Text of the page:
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Fragrant sumac (Rhus aromatica) is more popular than most sumacs. The “grow low” variety stays under three feet and the plant is capable of thriving in a range of inhospitable conditions, such as the side of a hot summer sidewalk or in parking areas. The late spring flowers are petite and pretty. Other sumacs are critical life support for a host of creatures. For instance, they provide July forage for honeybees. )
Fragrant sumac offers stunning colors in autumn. )
Don’t underestimate the wildlife value of native sumacs. Here, an overwintering robin dines on the fruits of staghorn sumac. )
Wild bergamot delivers a soft pink blush during early- to mid-summer. An aggressive spreader, it increases its footprint every year. This plant has special value to bumblebees, many species of which are struggling, according to Kim Stoner, entomologist and bee specialist at the Connecticut Agricultural Experiment Station. Wild bergamot is also attractive to hummingbirds and butterflies. )
White snakeroot provides late-season forage for bees. )
White snakeroot (Ageratina altissima) All photos courtesy of Kathy Connolly )
A stand of young sassafras (Sassafras albidum) takes over where mugwort once grew. Sassafras is larval host to several moths and butterflies, including spicebush swallowtail and promethea silkmoth. The small tree is easily identified by its mitten-like leaves. )
Here, native moutainmint does double-duty by suppressing weeds along a driveway while supporting pollinators. )
Ostrich fern (Matteuccia struthiopteris) will take over both sunny and shady areas with tall, graceful fronds. Use it in areas where you don’t want to mow or garden ever again, as it is very tenacious. )
Mountainmint (Pycnanthemum muticum) is a powerful magnet for bees and other pollinators. )
Hemp dogbane or Indianhemp (Apocynum cannabinum) is a vigorous spreader, particularly on difficult slopes. Its flowers won’t win the beauty contest, but it has other values. In the photo, it crowds out an infestation of invasive reed canary grass. The Connecticut Agricultural Experiment Station lists the plant as one frequented by native bumblebees in “Planting Flowers for Bees in Connecticut.” To find it, check with native plant nurseries such as Earth Tones in Woodbury, Native Plant Nursery in Fairfield, or Nasami Farm in Whately, Massachusetts. )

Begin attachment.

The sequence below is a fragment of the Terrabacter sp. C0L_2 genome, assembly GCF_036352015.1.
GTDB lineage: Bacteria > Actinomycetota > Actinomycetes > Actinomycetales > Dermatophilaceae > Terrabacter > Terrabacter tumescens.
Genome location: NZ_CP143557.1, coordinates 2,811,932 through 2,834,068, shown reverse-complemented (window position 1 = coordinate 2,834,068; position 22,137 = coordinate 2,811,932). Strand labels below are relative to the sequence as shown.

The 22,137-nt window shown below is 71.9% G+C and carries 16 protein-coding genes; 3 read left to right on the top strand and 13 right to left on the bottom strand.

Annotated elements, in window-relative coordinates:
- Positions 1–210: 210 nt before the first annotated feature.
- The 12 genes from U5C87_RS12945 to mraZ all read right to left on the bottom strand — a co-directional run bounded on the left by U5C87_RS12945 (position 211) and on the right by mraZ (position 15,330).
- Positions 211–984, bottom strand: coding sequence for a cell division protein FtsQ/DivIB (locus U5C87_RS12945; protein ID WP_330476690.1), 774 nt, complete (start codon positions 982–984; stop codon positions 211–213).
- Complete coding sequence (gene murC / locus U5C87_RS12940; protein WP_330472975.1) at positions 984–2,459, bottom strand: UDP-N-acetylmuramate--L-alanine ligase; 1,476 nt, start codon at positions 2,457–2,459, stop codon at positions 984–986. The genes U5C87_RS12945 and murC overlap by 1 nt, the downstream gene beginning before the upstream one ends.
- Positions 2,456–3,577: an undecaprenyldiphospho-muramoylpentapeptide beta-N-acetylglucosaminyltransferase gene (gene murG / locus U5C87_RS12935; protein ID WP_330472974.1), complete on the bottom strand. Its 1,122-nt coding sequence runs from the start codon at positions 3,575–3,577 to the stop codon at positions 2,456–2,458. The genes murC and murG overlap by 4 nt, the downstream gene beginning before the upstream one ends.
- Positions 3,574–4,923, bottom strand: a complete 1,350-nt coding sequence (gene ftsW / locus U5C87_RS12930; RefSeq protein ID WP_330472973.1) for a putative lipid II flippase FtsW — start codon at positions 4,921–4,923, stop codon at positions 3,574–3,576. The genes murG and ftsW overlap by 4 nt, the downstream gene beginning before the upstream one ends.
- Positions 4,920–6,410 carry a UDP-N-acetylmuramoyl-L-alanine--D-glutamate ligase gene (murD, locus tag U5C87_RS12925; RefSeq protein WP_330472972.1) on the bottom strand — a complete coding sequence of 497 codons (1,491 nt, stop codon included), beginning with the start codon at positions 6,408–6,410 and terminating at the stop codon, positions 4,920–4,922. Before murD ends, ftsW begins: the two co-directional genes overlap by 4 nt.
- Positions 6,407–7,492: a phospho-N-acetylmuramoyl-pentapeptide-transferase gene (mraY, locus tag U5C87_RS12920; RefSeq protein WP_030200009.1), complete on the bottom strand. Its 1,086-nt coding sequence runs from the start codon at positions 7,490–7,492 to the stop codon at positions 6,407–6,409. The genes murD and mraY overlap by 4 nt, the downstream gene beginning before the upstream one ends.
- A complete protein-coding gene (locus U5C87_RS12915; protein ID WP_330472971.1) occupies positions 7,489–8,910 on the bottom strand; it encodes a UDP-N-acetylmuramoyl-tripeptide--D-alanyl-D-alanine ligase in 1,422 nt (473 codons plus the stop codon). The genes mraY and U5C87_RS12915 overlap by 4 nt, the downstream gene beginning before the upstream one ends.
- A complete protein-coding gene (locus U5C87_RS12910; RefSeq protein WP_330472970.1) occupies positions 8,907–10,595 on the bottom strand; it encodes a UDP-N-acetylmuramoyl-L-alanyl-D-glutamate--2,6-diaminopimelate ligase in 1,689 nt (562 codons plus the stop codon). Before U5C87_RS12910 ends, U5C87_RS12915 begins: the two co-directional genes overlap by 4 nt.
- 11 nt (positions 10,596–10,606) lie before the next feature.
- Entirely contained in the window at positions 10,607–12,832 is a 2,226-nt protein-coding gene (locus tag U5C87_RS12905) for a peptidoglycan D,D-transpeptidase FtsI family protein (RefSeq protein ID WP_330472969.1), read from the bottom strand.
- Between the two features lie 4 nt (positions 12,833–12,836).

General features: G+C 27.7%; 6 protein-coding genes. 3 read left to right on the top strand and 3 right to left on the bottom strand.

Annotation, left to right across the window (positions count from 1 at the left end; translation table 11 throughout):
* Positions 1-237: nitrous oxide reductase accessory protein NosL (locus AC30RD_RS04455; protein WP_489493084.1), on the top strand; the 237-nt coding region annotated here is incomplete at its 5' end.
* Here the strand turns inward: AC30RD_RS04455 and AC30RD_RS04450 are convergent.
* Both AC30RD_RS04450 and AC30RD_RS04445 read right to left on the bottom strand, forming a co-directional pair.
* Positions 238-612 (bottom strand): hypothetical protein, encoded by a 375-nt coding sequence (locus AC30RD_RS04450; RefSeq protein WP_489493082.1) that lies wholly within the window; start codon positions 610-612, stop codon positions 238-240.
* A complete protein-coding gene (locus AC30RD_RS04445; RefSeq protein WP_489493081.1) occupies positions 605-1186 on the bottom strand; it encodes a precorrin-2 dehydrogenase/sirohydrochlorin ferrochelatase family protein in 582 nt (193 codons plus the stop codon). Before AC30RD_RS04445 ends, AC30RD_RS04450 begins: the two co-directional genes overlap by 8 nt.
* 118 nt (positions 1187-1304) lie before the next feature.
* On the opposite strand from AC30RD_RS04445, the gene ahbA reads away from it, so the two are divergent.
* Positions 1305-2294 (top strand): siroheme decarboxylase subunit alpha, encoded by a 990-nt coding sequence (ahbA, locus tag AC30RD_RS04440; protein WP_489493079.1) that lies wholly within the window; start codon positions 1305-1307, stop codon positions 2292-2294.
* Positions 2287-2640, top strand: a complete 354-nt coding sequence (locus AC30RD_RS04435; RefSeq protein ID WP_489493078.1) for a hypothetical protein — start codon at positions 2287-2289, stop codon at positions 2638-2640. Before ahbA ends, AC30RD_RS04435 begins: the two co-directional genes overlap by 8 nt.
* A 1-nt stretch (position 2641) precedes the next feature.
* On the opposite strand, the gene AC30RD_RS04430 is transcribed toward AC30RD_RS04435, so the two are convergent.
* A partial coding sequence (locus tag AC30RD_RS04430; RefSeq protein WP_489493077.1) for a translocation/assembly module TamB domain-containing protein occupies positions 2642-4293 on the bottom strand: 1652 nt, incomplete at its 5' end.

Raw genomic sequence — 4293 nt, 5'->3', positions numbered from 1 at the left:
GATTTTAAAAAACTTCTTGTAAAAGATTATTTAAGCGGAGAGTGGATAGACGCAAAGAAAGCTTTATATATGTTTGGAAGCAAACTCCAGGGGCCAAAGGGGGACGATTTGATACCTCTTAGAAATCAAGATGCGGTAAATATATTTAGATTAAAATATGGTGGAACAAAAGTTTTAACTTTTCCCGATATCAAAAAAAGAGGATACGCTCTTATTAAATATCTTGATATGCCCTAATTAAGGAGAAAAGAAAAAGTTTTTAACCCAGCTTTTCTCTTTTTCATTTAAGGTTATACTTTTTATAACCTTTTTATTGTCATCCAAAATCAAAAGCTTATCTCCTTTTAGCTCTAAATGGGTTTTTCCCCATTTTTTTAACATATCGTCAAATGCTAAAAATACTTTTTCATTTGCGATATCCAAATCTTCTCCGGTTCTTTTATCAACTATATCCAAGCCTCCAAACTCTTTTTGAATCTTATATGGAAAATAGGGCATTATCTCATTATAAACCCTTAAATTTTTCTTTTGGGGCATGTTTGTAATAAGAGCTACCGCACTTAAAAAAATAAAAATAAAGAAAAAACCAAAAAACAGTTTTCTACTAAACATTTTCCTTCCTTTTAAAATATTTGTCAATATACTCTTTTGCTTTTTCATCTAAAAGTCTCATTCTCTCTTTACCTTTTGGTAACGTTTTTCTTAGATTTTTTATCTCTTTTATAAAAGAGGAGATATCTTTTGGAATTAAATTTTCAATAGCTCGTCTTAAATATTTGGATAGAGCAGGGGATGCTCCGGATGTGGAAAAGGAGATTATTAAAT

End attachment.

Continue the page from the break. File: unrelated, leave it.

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We’ve had quite a bit of rain this summer and most plants are acting like giddy teenagers after a six-pack of energy drinks.
One of my friends declared the plants were taking over the universe, and asked me to stop by to take a look so he could decide whether to get rid of them and reclaim some territory in the backyard. I arrived with two of my favorite invasive weed identification books but needn’t have. The dreaded invader was hemp dogbane (Apocynum cannabinum), a plant more likely to be found on the pages of Native Plants of the Northeast by Donald Leopold.
Who’d have thought a native plant would fail to mind its manners? In fact, when some natives get aggressive, they out-compete non-native invasive weeds. In the horticultural world, this quality is sometimes called “competitive exclusion.”
My friend’s reaction to dogbane-in-the-fast-lane also reminded me that it’s easy to love the idea of native plants and easy to praise their value for pollinators, birds, and wildlife. But when they misbehave, something’s gotta give—and it’s usually not us.
Might we consider an alternative point of view?
One of these powerful spreaders may reduce the spaces available to the worst weeds. They also offer a way to replace lawn areas that are no longer desired.
Dogbane (too bad about the name) is not alone. High on the list of natives-we-love-to-hate are root-spreading members of the mint family, such as mountain mint (Pycnanthemum muticum) and wild bergamot (Monarda fistulosa). Among fall flowers, some people object to the vigor of white snakeroot (Ageratina altissima, formerly Eupatorium rugosa), a perennial with profuse white flowers and deer-resistance that is hard to match.
Some people believe the native goldenrods make them sneeze, but it is ragweed, another vigorous native, that affects those of us with allergies.
Please pity the sumacs, which offer food and shelter for birds and bees in summer and winter alike. (Not related to poison sumac.) I’ve watched sumacs of all varieties carried away, roots to the sky and helpless on landscapers’ trucks by the hundreds.
Along the same lines, native sassafras, Virginia creeper, hay-scented fern, ostrich fern, and jewelweed get no respect.
Use the pictures here to learn more about native plants that can fill big spaces “like weeds” and why we should think twice or three times before removing them. Note that these vigorous natives need no care once established and are very deer-resistant.
Maybe it’s time to love—not loathe—some plants that can out-compete the weedy invaders from other parts of the globe that are all too common today.
Kathy Connolly is a writer and speaker from Old Saybrook with a specialty in landscapes, land care, and plants. Reach her through her website, www.SpeakingofLandscapes.com.
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